Many of the career advancement issues of importance to State employees revolve around questions of equitable treatment. The State Department’s Office of Civil Rights http://www.state.gov/s/ocr (formerly called the Office of Equal Employment Opportunity) has primary responsibility for dealing with allegations of unfair treatment based on gender, race, ethnicity, sexual orientation and physical disabilities. In addition to issues related to women and minorities that have been high on the Foreign Service agenda for decades, the treatment of gays and lesbians, as well persons with disabilities, has received increased attention in more recent years. Gays and lesbians in committed relationships who serve abroad sought “family member” treatment for their partners, a status that until recently the State Department maintained it was legally unable to permit. However In June 2009, President Obama declared that many benefits available to spouses of federal employees would be extended to same-sex partners of federal employees and the children of those partners. Secretary of State Clinton then announced that the full range of legally available benefits and allowances would be extended to unmarried, same-sex partners of Foreign Service personnel assigned abroad as well as to the children of those partners. These benefits include issuance of diplomatic passports, shipment of household effects, family member preference for employment, use of medical facilities, evacuation and emergency travel and subsistence payments related to that travel, inclusion in calculation of overseas allowances, and availability of training opportunities at the Foreign Service Institute.
Disabled in Foreign Affairs Agencies (DIFAA) is an organization that promotes awareness of and support for the disabled in the State Department work environment. These and other State Department “affinity groups” are identified on the State Department careers website http://www.careers.state.gov/general/diversity/affinity.html. For more detail on the hiring and advancement of women and minorities in the Foreign Service, see the section of this website on “A More Representative Foreign Service.”
limate change will make monsoons unpredictable; as a result, rain-fed wheat cultivation in South Asia will suffer in a big way and the total cereal production will go down.
Industrial development is important for economic growth, employment generation and improvement in the quality of life.
However, industrial activities without proper precautionary measures for environmental protection are known to cause pollution and associated problems. If ecological and environmental criteria are forsaken, "industrialise and perish" will be the nature's retort.
Now, there is a global consensus about the threat posed by the climate change. The disagreement is only, on how to go about altering human activities that unleash greenhouse gases, fuelling global warming.
The recent report of the Intergovernmental Panel on Climate Change is the latest scientific assessment of the impact of global warming on human, animal and plant life. The culprit is greenhouse gases, notably carbon dioxide, methane and nitrous oxide. These are accumulating to unprecedented levels in the atmosphere as a result of profligate burning of fossil fuels, industrial processes, farming activities and changing land use.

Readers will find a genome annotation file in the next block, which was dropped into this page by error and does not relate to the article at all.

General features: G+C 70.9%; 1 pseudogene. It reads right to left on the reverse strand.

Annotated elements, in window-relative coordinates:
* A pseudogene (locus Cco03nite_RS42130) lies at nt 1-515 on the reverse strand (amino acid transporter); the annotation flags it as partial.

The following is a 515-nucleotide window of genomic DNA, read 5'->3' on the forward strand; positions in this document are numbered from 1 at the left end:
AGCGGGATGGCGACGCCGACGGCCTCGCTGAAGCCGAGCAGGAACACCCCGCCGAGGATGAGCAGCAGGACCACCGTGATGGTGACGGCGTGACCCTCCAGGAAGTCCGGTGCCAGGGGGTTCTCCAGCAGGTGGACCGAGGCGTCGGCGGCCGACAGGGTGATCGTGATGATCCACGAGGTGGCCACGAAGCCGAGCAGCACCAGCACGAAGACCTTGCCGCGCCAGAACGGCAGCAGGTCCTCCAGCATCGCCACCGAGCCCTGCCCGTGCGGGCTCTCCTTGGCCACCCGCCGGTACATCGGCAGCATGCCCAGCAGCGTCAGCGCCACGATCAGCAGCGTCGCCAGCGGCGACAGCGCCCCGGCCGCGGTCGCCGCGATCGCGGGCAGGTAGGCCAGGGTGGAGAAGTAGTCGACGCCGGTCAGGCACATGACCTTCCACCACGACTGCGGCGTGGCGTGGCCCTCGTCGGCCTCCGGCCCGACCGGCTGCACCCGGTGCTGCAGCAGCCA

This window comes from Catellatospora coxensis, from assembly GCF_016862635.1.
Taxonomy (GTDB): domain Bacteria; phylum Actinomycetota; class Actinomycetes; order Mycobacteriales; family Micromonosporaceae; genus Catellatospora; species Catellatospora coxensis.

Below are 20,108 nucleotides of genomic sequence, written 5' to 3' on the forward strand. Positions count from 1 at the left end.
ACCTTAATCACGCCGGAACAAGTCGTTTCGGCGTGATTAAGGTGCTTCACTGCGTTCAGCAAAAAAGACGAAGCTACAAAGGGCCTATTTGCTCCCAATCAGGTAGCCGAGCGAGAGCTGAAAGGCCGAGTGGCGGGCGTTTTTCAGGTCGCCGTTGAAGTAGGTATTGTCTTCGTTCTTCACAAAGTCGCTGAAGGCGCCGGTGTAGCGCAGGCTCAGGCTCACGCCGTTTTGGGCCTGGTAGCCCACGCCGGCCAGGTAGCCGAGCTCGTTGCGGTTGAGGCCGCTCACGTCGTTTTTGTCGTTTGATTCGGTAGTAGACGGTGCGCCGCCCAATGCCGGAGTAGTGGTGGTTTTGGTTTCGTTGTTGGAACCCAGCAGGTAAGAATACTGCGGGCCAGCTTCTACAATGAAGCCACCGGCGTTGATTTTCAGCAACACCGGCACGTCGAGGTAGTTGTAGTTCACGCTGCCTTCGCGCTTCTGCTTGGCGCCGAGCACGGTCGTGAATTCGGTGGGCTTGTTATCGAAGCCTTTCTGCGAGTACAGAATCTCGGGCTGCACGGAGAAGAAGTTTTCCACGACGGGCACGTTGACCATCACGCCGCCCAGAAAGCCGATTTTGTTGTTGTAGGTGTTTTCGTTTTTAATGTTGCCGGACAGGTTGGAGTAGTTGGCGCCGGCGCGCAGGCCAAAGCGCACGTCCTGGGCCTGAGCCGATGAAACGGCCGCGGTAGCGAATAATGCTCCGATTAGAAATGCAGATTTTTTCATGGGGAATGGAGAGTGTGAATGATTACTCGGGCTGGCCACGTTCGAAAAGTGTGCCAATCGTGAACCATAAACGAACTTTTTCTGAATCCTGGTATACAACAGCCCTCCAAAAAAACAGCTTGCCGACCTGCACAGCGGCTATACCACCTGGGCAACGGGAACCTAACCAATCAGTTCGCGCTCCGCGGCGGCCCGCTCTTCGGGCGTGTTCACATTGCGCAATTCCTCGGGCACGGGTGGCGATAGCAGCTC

The greenhouse gases act like a blanket around the earth, trapping too much of the heat that would otherwise have escaped into space.
The IPCC is a body of 2500 scientists that brings out reports, considered the last word on the Science of Climate Change. "Warming of the Climate System is unequivocal", says the IPCC in its latest report, pointing to the increased global, air and ocean temperatures, widespread melting of snow, and ice and rising sea levels.
If the introduction of these greenhouse gases continued to soar, global temperature could rise up by 2.40C to 6.40 C by the end of the century, with far-reaching consequences for the climate, warned the IPCC. The report has given fresh impetus to finding solutions to the global warming problem.
The summit meeting of the Group of Eight Industrialised countries (G8) to be held in June in Germany is expected to launch new initiatives for collective action by both rich nations and fast growing developing countries to combat climate change.
The report provides hope that concerted action can make a real difference in the next quarter century. The panel is convinced that greenhouse gases in the atmosphere can be pegged at relatively safe levels, with measures that will not affect GDP growth.
It is little surprise that the panel found that owing to human activity, gas emissions, primarily CO2 , rose by 70 per cent between 1970 and 2004. What is of great interest to policymakers is the actionable part of the report, which addresses emissions by sectors such as energy producers, transport, buildings, land use, agriculture, and forestry.